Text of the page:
The term “internet of things” (IoT) was first mentioned in 1999, but it really started gaining traction in the early 2010s. Since then, big tech companies, futurists, and industry analysts have promised a future for consumers that involves fully connected households, where every appliance is stitched together in a web of interconnectivity and high-tech convenience.
But the IoT prophecies spun by those optimists have consistently failed to come to fruition. IoT is a hot field, with lots of talented people striving to create innovative new devices or set firm ethical standards for development, but that doesn’t change the fact that we aren’t seeing nearly as much progress as we’ve come to expect.
In 2010, when IoT was just starting to captivate the attention of futurists, industry analyses were predicting that there would be more than 50 billion connected devices in play by 2020. Now that we’re a great deal closer to that date, we know this prediction has fallen far short—experts now suspect there will be something closer to 20 billion connected devices by that time. That’s only 40 percent of the original estimate.
On top of that, for the past several years, there have been year-end tech industry retrospectives that predict that next year will be the year IoT finally takes over. In 2014, it was going to be 2015. In 2015, it was going to be 2016, and so on.
And while it’s true that we’ve seen some great progress—especially as virtual reality, artificial intelligence, and IoT start working together—we aren’t growing in this area nearly as quickly as we once expected. So why is this the case?
The first problem comes with the excessive optimism of these initial predictions—as well as the continued optimism of proponents of IoT. The late 1990s and early 2000s were a time ripe with unfathomable technological growth. The world was introduced to the possibilities of search engines and internet connections, and eventually, the capabilities of the modern smartphone. Moore’s Law was in full force, and both consumers and engineers got used to the idea that technology would always grow exponentially, overcoming new challenges at a consistent and reliable rate.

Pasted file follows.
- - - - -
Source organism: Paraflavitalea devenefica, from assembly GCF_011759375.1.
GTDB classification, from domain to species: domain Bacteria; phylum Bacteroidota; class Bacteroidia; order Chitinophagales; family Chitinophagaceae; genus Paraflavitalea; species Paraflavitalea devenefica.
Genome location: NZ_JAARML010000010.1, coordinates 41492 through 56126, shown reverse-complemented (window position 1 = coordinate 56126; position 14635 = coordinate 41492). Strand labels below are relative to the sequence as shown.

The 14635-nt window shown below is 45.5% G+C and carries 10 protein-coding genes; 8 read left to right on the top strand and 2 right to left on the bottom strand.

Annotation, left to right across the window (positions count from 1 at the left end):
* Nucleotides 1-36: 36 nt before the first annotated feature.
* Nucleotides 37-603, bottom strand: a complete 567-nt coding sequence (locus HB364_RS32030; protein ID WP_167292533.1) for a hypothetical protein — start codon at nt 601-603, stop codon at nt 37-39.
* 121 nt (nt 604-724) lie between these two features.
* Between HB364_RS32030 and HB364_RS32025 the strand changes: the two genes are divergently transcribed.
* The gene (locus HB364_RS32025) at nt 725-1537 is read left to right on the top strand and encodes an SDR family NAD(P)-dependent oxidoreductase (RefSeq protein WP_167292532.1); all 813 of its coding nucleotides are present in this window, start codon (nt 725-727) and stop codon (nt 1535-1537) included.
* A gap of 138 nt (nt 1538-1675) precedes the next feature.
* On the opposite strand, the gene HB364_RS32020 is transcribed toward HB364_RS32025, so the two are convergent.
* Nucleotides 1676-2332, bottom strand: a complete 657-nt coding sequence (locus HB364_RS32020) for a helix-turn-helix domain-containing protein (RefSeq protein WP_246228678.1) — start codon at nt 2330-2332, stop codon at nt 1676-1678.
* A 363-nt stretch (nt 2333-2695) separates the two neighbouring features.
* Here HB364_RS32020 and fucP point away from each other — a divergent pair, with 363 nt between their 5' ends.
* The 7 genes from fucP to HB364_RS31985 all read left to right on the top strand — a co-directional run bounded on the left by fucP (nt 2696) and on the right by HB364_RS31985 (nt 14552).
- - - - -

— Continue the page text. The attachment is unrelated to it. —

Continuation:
But by the late 2000s, Moore’s Law was dragging—it’s now all but come to an end—and technology was beginning to splinter. Some expected technologies failed to catch on with users (like Google Glass and other smart glasses), and others kept running into logistical challenges that prevented them from ever taking off. This mismatch led tech experts to sensationalize the concept of IoT before engineers had all the kinks worked out—so they projected exponential growth prematurely.
The idea behind IoT is both fascinating and exciting for tech enthusiasts—someday, you could have an orchestra of connected devices communicating with each other to make your life more convenient. But conceptual brilliance doesn’t lead to widescale adoption—for that, you need to have a strong value proposition to pitch to your customers.
And for the average customer, that value isn’t there. Sure, to a tech enthusiast, it’s exciting to be able to adjust your thermostat with your smartphone from 1,000 miles away, but a simple programmable thermostat can give you the same level of control. And while having a refrigerator that talks to you and keeps track of your groceries sounds like it came out of a best-case-scenario Philip K. Dick novel, to many consumers it’s just a more expensive refrigerator with a few extra bells and whistles. It isn’t life-changing, nor are its features interesting enough to justify the extra cost.